“Taking Mobileye public is admitting Intel’s failure”
10 December, 2021
Does taking Mobileye public is the most important Intel's step since the acquisition of Mobileye? Oppenheimer Israel's analyst: "This is Intel's way of financing its growth in capital expenditures"
Intel’s intention to take Mobileye public in mid 2022, less than 5 years after its acquisition, continues to resonate and raises questions regarding the direction its current CEO, Pat Gelsinger, is leading the company. In light of the major importance Intel attributed to Mobileye in its future plans, it seems that the expected offering is not a single move; rather it is a sharp u-turn from the strategy led in the past years by the two former CEOs.
In a recent conversation with Techtime, Sergey Vastchenok – Senior Equity Analyst at Oppenheimer Israel explained that the expected offering is the price Intel pays for its mistakes in recent years. “In the recent years, Intel lagged behind its major competitors in the manufacturing world, mainly TSMC and Samsung, with regard to capital expenditures (Capex). This process led Intel to lose its technological advantage”.
“New CEO, Pat Gelsinger, who grew within Intel and is part of its genetics, came with a vision of reviving its past market dominance, and he did so by massively increasing investments in the company’s organic capabilities”.
The diminution in Intel’s status is reflected very clearly in its share performance in recent years. In the past 5 years, Intel’s share raised by only 47% whiles the Philadelphia Stock Exchange (PHLX) index, grouping leading chip companies, raised by 354%. Nvidia and AMD, Intel direct competitors, raised by 1300% within the same period.
Vastchenok: “Intel plans to invest 20-25 billion annually in the coming years to restore the lost advantage. Since the company is deficient with cash, the main question is how to finance the planned increase in investments. Increasing its debt may harm the company’s credit rating, while additional offering in the stock market may weaken its already weak share. The best method of raising funds is to start selling assets”.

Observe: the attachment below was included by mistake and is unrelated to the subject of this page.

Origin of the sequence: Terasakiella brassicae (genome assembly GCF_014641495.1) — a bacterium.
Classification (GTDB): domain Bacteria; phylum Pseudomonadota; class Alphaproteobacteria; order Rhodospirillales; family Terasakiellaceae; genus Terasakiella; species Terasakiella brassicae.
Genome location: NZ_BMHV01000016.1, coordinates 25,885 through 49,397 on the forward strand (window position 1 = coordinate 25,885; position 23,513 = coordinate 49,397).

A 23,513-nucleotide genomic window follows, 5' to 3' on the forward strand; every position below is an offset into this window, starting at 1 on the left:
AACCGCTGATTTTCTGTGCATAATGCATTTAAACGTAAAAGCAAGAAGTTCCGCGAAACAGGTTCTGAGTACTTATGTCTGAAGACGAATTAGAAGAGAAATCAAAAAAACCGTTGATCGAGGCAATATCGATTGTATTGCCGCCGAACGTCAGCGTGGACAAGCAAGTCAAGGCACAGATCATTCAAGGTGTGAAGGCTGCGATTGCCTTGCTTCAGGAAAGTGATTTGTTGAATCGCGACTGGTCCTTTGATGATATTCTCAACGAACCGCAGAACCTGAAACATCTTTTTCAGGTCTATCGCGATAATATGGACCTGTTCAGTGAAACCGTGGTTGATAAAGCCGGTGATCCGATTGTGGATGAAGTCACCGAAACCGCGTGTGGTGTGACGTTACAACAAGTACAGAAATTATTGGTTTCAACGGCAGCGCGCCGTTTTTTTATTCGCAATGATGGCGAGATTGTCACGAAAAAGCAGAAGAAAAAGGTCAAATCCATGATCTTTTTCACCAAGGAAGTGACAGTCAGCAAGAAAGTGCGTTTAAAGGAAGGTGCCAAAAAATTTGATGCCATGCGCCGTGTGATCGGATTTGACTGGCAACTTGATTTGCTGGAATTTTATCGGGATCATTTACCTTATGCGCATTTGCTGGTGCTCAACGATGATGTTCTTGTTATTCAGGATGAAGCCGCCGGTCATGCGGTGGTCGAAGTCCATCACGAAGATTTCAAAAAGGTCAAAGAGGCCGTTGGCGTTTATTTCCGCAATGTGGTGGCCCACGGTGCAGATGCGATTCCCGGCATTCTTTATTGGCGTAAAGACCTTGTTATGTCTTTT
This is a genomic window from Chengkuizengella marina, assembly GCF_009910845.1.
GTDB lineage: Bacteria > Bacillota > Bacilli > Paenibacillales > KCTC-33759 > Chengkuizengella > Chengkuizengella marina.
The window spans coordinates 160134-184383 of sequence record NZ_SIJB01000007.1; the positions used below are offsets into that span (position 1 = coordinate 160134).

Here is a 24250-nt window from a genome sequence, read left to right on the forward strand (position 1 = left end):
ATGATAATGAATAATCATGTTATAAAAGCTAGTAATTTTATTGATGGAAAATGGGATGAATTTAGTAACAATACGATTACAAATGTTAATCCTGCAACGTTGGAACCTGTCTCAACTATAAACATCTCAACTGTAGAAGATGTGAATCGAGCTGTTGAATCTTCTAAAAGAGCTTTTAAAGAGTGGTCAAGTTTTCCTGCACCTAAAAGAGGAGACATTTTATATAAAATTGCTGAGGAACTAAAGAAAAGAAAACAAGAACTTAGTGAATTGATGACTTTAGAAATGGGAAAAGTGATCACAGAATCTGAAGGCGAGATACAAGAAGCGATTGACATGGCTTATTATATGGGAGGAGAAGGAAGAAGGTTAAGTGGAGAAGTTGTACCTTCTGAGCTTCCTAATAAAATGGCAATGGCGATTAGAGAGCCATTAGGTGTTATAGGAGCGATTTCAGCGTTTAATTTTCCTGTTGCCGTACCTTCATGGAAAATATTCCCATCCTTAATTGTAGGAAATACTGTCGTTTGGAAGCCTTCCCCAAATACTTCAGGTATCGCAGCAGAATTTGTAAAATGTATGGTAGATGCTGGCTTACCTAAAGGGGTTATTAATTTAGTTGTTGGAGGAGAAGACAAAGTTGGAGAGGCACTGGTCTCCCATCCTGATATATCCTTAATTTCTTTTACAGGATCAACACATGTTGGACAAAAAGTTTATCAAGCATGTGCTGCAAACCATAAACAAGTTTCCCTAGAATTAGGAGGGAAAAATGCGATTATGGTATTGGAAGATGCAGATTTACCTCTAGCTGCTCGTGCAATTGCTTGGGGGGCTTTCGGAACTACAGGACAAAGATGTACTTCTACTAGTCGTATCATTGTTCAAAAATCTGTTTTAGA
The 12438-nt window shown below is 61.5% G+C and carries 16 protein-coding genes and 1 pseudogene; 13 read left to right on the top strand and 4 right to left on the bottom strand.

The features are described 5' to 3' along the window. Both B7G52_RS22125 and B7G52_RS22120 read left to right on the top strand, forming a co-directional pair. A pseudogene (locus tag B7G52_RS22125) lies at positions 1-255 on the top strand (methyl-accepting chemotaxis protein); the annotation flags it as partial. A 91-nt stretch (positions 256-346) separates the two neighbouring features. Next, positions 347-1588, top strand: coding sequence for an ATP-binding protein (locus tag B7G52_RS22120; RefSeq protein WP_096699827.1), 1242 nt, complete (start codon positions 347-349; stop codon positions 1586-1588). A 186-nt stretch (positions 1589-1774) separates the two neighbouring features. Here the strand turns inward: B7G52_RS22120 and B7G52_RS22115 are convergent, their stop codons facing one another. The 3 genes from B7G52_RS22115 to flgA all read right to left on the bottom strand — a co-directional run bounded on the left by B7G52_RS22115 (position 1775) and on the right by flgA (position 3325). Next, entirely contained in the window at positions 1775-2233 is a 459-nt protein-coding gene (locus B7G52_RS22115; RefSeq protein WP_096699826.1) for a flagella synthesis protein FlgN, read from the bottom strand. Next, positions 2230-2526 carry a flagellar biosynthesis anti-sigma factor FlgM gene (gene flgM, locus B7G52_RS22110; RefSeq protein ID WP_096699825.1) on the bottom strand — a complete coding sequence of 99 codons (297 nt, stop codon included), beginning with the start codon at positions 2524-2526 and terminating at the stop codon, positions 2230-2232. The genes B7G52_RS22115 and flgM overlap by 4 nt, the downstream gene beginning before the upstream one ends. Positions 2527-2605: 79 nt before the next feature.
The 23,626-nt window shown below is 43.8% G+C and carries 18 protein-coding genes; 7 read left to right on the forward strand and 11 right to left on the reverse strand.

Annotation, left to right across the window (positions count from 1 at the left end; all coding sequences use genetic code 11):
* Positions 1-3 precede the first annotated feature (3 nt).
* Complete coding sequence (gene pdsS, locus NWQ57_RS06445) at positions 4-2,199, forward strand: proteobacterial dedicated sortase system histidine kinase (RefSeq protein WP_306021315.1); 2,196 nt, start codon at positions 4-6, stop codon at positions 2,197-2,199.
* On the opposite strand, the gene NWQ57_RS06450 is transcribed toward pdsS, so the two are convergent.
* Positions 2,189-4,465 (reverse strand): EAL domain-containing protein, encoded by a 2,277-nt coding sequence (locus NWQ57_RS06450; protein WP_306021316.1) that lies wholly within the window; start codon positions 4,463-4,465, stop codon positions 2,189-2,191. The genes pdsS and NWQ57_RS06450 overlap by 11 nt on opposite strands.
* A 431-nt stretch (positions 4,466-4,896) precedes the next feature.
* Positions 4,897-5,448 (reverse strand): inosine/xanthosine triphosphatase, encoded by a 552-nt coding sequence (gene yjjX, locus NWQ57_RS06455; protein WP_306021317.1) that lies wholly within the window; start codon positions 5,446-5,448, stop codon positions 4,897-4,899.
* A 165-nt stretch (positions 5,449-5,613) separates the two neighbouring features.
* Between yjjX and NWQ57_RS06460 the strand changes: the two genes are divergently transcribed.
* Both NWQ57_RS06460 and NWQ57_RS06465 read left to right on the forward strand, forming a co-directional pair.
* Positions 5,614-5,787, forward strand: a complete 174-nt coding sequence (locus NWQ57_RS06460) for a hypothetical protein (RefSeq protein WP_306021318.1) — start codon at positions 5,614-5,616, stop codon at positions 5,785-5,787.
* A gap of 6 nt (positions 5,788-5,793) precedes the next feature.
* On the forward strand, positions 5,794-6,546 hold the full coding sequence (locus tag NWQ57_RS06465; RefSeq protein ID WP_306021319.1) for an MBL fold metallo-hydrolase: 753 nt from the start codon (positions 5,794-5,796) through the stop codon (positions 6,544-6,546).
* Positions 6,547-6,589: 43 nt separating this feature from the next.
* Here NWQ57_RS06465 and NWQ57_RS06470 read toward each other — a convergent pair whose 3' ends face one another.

Mobileye is a perfect asset to sell
According to Vastchenok, selling Mobileye is a rational step, since its market value is considerably high, and since there was never a real synergy between the two companies’ core activities. Not only there was no real synergy, one may say that it was even a negative one, since Mobileye buy its chips from TSMC and not from Intel. This led to the situation where Intel financed Mobileye’s development strategy, while TSMC benefit the production orders”.
“Mobileye is a growing business, and is considered a pioneer and a leader in the advanced driver-assistance systems (ADAS) world. Yet, it is still difficult to forecast its revenues and its market share in the future autonomous vehicle world, since there are many competitors nowadays. Every technology giant is joining the game. At this situation, if the market is willing to pay a good price for your assets – you better sell. If Intel is going to make it public at the mentioned price, it could significantly enlarge its cash reserves. This move will do well for both Intel and Mobileye. Mobileye has better chance to prosper outside Intel’s wings. As we can see, since it was acquired by Intel they have lost plenty of quality human resources, the same way Intel lost human resources for its competitors”.
What is the future of Moovit?
Selling Mobileye raises questions regarding the future of other companies bought by Intel in the recent years. In May 2020 Intel acquired Moovit – the Israeli public transport platform – for $900 million. This surprising acquisition presented as another step in Intel’s vision to provide Mobility-as-a-Service (MaaS) services in the future, based on Mobileye’s autonomous vehicles and Moovit’s application. In fact, it seems that the real synergy is between Mobileye and Moovit. “Almost all the acquisitions made by Intel at the past years, to include FPGA vendor Altera, were not related to the core activities of Intel. Taking Mobileye public is an admission of the failure of the acquisition strategy of recent years. It looks like the current CEO is being aware of Intel core expertise and what should they focus at”.